The immune system serves as the body’s primary defence mechanism against a wide array of infectious agents, ranging from bacteria and viruses to parasites and fungi. It is an intricate network of specialised cells, tissues, and molecules that work in concert to recognise and eliminate foreign invaders while preserving the integrity of the host organism. Coordination of the activities among the different immune cells is critical. Antibodies, products of B lymphocytes, are a unique soluble component of the immune system that engage with both foreign bodies and host innate immune cells.
Antibodies consist of two distinct regions, the Fab region, involved in antigen specificity and binding, and the Fc region involved in effector functions via Fc receptors expressed largely by innate immune cells (Figure 1). Both regions contain valuable information for research and discovery: the Fab region identifies disease-relevant proteins, including autoantigenic, and the Fc region provides information related to specific antibody functionality. While the Fab region possesses enormous diversity for identification of innumerous antigens,4 the Fc region can assume five structurally and functionally different structures, each characteristic of a different isotype: IgM, IgD, IgA, IgG, and IgE (Table 1, Figure 1). Through effector functions from both domains, antibodies help coordinate the activities of the innate and adaptive immune system, directing pathogen removal with different strategies for different pathogens. These strategies include neutralisation, agglutination, opsonisation and phagocytosis, degranulation, complement activation, and antibody-dependent cellular cytotoxicity. Pathogenesis-specific antibodies are often elicited years before a disease becomes clinically apparent. With high disease specificity, early detection, ease of obtaining, and durability during storage, antibodies make excellent biomarkers. Historically, antibodies were among the first pragmatic biomarkers used by clinicians. They make up a unique subset of the proteome, with over 1 trillion potential combinations.4 Identifying antibody specificity and isotype class within patients can improve diagnostic accuracy at early stages of disease prior to overt symptoms, has the potential to indicate anatomical/tissue compartment, most affected can provide greater precision for therapeutic intervention and improves our understanding of pathogenic mechanisms. Functional protein antigen microarrays are emerging with the capacity to simultaneously measure antibody specificity and isotypes using miniscule volumes of patient-derived biofluid. This provides a solid platform for disease understanding, antigen discovery, vaccine development, biomarker discovery, development of in vitro diagnostics, and true precision medicine.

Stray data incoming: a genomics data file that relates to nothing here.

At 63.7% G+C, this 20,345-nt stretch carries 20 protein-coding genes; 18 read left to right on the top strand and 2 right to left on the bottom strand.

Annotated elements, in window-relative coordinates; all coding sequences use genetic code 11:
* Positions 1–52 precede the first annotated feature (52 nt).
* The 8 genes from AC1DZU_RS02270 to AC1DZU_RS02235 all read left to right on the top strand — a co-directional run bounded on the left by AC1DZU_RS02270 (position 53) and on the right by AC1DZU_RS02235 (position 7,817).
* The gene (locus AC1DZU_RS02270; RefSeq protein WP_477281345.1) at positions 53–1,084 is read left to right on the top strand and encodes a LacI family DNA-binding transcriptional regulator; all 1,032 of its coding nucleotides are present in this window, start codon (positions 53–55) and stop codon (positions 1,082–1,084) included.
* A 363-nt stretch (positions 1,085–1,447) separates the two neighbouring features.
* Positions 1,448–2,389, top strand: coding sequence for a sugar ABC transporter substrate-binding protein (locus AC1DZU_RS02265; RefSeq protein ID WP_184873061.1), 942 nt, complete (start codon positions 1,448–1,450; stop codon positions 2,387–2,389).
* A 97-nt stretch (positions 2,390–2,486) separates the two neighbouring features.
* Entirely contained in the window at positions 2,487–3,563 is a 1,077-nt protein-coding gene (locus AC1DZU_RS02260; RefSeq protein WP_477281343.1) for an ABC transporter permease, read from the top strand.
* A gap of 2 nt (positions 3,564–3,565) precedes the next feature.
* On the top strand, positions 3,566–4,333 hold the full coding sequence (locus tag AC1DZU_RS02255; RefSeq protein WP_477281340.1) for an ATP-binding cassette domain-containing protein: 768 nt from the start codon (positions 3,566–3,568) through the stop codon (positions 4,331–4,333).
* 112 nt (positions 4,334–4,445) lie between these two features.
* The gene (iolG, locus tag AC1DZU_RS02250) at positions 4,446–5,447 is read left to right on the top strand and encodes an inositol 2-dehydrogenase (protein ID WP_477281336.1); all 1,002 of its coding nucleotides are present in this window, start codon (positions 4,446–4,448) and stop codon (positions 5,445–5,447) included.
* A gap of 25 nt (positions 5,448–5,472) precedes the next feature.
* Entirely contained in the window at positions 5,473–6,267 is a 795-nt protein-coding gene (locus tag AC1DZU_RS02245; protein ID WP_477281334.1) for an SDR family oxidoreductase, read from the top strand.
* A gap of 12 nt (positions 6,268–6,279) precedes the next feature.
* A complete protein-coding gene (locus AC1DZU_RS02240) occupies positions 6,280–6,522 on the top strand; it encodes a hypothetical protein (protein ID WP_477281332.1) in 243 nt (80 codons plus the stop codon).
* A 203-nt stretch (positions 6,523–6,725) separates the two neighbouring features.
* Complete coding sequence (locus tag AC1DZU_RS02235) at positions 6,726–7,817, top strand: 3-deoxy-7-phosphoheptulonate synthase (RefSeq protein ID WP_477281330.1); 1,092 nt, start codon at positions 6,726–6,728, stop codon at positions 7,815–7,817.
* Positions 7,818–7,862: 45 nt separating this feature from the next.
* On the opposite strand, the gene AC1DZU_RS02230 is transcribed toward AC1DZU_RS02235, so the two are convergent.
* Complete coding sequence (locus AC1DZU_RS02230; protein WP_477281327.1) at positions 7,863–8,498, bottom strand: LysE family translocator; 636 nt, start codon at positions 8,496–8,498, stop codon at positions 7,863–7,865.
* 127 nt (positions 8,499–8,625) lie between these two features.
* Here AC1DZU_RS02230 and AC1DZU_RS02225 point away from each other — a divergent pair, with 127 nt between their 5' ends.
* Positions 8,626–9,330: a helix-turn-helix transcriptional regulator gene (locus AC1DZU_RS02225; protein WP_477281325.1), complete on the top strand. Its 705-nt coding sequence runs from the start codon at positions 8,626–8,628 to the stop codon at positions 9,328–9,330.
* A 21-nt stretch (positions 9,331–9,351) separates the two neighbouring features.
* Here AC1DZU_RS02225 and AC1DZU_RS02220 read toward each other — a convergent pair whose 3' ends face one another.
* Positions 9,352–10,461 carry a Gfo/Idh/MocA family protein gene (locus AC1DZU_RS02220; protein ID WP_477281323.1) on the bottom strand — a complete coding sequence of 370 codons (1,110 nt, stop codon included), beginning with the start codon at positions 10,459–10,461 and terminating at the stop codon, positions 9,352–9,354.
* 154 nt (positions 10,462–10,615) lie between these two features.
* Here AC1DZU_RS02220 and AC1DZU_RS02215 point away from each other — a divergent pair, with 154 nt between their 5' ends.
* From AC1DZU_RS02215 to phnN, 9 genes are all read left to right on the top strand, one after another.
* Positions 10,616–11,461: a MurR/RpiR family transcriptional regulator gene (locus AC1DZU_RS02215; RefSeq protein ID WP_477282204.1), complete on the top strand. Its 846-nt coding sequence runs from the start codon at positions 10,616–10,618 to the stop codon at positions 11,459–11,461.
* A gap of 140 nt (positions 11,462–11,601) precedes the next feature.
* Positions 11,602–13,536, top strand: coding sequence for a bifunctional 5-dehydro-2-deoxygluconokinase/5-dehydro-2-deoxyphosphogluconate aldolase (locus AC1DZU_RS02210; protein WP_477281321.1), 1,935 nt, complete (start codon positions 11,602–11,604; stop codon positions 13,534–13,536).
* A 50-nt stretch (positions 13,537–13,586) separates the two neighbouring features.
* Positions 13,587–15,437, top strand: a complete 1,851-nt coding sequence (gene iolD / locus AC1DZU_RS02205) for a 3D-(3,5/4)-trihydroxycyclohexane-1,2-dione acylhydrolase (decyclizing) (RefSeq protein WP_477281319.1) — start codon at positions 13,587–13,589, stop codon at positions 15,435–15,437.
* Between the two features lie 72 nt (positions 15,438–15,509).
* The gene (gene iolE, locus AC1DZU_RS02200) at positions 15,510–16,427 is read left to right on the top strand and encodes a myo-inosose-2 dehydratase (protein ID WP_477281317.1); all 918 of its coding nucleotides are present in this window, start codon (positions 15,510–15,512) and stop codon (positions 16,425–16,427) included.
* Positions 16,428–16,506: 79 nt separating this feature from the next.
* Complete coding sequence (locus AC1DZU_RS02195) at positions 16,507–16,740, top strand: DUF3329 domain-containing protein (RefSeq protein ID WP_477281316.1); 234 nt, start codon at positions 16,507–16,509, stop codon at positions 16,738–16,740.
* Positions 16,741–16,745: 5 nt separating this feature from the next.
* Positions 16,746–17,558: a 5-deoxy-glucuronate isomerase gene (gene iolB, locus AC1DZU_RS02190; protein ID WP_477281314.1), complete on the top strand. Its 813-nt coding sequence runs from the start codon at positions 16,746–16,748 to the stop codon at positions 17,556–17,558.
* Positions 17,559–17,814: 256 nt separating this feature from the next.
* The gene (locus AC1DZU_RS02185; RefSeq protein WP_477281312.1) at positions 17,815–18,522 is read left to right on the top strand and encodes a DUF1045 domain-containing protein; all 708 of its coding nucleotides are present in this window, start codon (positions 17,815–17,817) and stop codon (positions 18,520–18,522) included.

Antibodies are produced and secreted by B lymphocytes, or B cells. Each B cell (referred to as a B cell clone) produces a unique antibody specificity that recognises a particular cognate antigen. Most antibodies can be membrane-bound or secreted into the lymph and blood. Each symmetric Y-shaped immunoglobulin is composed of two heavy and two light chains, held together by disulfide bonds. Heavy chain C-termini form the Fc region (the stem of the Y), while light chains together with heavy chain N-termini form the Fab region. Antibodies were originally classified into groups, or isotypes, by electrophoresis using Greek letters to designate each fraction.5 In addition to five distinct isotypes, four subclasses of IgG and two of IgA are also recognised. Some isotypes act as multimers, IgM can form pentamers, and IgA dimers (Figure 2). The most enigmatic isotype, IgD, exists predominantly in membrane-bound form.
At the N-terminus of the Fab region are three hypervariable loops produced through random gene segments recombination and somatic hypermutation. These loops help determine the specificity of the paratope, the region of the antibody that makes contact with a cognate epitope on an antigen. In the case of protein antigens, antibodies typically recognise non-continuous epitopes resulting from protein 3D conformational characteristics.8–10 Random recombination events result in an enormous potential antibody repertoire, up to 1018 combinations.4,11,12 While the Fab region confers antigen specificity, the Fc region interacts will soluble and cellular host components, determining antibody function. The Fc region constant domains are encoded by different genes that undergo alternative splicing and class switching during B cell development to generate the various isotypes. Class switching is irreversible, involving constant region deletional recombination.1 This region is involved in anchoring the antibody in the B cell membrane, transducing antigen-stimulated signaling, and when secreted, acts as a ligand to Fc receptors to bind with and regulate other immune cells.